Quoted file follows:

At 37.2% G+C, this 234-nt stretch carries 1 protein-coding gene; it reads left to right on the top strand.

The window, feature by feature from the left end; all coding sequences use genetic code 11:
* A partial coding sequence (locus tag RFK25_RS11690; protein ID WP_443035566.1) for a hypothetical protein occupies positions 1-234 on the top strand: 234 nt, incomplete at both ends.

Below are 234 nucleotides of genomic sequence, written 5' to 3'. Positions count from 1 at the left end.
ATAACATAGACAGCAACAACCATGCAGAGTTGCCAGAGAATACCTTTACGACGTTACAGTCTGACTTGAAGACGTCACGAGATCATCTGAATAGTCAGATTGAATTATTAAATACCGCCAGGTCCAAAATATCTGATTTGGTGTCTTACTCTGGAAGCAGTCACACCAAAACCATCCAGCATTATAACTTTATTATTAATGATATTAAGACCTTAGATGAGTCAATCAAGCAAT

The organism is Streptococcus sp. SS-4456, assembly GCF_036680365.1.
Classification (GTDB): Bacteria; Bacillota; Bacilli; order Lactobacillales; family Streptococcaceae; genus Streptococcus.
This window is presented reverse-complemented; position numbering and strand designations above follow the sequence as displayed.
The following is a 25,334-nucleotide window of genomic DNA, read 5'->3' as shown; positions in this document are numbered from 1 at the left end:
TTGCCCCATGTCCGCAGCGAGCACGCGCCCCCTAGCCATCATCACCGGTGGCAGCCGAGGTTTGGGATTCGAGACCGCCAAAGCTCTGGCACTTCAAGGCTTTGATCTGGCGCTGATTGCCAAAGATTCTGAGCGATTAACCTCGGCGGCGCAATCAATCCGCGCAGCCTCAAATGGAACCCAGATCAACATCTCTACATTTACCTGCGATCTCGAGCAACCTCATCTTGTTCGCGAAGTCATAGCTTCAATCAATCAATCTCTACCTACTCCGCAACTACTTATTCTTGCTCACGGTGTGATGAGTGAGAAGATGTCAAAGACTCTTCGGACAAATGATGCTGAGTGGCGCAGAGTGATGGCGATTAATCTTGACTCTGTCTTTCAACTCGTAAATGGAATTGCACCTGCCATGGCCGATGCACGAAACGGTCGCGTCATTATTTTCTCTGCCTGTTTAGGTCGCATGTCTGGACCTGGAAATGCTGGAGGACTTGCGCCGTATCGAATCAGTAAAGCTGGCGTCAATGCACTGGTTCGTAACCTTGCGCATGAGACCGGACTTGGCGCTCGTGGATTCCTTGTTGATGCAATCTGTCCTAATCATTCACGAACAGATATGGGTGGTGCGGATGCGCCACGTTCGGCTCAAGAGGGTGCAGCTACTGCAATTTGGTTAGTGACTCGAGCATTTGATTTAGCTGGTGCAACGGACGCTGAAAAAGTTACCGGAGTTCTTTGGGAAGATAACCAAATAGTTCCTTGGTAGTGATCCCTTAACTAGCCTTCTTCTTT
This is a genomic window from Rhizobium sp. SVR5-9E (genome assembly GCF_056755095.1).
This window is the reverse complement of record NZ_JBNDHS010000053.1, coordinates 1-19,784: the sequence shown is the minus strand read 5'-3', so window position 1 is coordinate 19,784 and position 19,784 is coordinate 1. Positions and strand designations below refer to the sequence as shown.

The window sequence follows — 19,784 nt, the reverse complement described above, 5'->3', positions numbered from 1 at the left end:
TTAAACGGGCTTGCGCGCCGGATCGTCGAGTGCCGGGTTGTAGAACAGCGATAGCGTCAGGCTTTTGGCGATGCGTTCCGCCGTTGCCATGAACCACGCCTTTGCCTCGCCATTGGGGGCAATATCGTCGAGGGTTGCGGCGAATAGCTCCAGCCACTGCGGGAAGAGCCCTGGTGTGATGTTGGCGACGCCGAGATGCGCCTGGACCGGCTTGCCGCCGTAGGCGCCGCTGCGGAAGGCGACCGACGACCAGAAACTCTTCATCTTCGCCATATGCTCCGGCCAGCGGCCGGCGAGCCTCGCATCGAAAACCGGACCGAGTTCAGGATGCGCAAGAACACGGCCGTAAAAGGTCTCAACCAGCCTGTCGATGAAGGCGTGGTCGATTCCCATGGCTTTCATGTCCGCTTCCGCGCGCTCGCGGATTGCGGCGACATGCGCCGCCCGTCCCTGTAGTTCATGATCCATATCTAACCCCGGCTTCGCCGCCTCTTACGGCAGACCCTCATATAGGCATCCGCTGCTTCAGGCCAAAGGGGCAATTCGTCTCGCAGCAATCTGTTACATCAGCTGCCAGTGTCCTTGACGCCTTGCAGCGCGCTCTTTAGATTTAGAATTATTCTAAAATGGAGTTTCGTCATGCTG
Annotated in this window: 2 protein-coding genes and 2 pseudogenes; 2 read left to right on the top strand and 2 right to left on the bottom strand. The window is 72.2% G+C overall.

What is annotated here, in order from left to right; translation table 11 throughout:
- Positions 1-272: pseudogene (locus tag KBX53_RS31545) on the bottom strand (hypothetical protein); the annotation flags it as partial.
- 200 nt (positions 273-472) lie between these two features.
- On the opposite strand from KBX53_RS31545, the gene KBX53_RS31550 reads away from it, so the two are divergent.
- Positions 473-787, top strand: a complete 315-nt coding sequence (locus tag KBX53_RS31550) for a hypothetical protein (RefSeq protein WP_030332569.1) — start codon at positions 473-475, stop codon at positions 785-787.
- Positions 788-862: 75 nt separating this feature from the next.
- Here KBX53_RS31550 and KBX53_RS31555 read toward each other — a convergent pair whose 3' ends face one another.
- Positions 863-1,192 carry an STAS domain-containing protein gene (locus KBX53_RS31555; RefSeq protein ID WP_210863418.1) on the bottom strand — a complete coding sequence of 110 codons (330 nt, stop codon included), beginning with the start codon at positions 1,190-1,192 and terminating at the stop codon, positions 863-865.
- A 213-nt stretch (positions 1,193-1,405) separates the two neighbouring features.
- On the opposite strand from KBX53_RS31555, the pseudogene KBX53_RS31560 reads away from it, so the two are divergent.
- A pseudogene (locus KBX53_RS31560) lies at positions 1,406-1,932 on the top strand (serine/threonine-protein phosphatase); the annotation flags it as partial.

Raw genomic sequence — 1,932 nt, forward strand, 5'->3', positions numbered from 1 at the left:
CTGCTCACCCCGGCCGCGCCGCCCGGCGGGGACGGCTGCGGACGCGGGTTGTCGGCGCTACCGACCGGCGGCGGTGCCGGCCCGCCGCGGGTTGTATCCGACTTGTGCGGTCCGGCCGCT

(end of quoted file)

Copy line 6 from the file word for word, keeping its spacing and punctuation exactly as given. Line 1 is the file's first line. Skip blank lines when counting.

The organism is Streptococcus sp. SS-4456, assembly GCF_036680365.1.